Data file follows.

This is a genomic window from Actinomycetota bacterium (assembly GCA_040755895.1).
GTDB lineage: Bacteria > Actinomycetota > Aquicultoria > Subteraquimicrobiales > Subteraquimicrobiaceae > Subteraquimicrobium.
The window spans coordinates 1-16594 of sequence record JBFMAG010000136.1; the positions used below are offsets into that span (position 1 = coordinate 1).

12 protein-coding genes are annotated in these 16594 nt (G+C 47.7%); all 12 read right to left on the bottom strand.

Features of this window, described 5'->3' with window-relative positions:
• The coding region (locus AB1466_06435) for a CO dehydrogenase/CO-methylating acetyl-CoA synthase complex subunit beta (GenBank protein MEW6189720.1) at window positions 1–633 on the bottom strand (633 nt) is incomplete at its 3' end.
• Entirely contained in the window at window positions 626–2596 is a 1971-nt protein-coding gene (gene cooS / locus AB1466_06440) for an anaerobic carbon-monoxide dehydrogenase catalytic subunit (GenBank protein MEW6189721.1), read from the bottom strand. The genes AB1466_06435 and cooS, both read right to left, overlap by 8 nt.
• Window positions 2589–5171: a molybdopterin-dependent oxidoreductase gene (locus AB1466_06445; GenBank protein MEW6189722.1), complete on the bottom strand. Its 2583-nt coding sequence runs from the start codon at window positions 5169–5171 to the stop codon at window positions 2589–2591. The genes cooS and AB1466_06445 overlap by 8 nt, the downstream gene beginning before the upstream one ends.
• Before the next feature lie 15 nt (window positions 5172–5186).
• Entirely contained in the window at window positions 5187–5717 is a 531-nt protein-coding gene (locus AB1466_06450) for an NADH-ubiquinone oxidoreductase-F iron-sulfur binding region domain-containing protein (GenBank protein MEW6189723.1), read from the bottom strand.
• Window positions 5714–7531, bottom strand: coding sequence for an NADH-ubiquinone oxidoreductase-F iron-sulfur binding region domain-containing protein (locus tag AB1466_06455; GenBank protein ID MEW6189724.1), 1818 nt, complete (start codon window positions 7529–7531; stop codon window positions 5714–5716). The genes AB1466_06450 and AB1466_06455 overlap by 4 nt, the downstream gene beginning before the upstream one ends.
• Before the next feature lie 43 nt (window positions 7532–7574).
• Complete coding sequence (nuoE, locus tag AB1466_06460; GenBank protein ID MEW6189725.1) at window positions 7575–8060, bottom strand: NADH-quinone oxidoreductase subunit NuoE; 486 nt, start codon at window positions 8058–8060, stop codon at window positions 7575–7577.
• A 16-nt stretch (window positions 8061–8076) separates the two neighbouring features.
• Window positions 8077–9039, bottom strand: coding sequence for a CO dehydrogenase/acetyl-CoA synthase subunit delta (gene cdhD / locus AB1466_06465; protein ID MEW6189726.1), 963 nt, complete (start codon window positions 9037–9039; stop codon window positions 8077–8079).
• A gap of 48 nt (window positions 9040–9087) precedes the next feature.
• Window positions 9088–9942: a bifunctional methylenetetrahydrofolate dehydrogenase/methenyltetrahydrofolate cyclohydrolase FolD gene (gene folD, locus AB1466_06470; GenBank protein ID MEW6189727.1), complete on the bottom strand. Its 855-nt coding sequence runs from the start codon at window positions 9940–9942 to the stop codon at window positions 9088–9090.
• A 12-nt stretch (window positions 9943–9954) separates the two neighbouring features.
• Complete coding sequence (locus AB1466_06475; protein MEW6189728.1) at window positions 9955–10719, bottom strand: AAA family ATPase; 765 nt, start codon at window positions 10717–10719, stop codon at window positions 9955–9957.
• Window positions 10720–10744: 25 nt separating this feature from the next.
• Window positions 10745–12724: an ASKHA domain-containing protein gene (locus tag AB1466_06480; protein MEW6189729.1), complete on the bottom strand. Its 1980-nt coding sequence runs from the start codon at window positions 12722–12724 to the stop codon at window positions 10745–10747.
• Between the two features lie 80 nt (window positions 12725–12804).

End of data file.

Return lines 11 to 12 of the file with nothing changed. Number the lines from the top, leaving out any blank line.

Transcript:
• Window positions 5714–7531, bottom strand: coding sequence for an NADH-ubiquinone oxidoreductase-F iron-sulfur binding region domain-containing protein (locus tag AB1466_06455; GenBank protein ID MEW6189724.1), 1818 nt, complete (start codon window positions 7529–7531; stop codon window positions 5714–5716). The genes AB1466_06450 and AB1466_06455 overlap by 4 nt, the downstream gene beginning before the upstream one ends.
• Before the next feature lie 43 nt (window positions 7532–7574).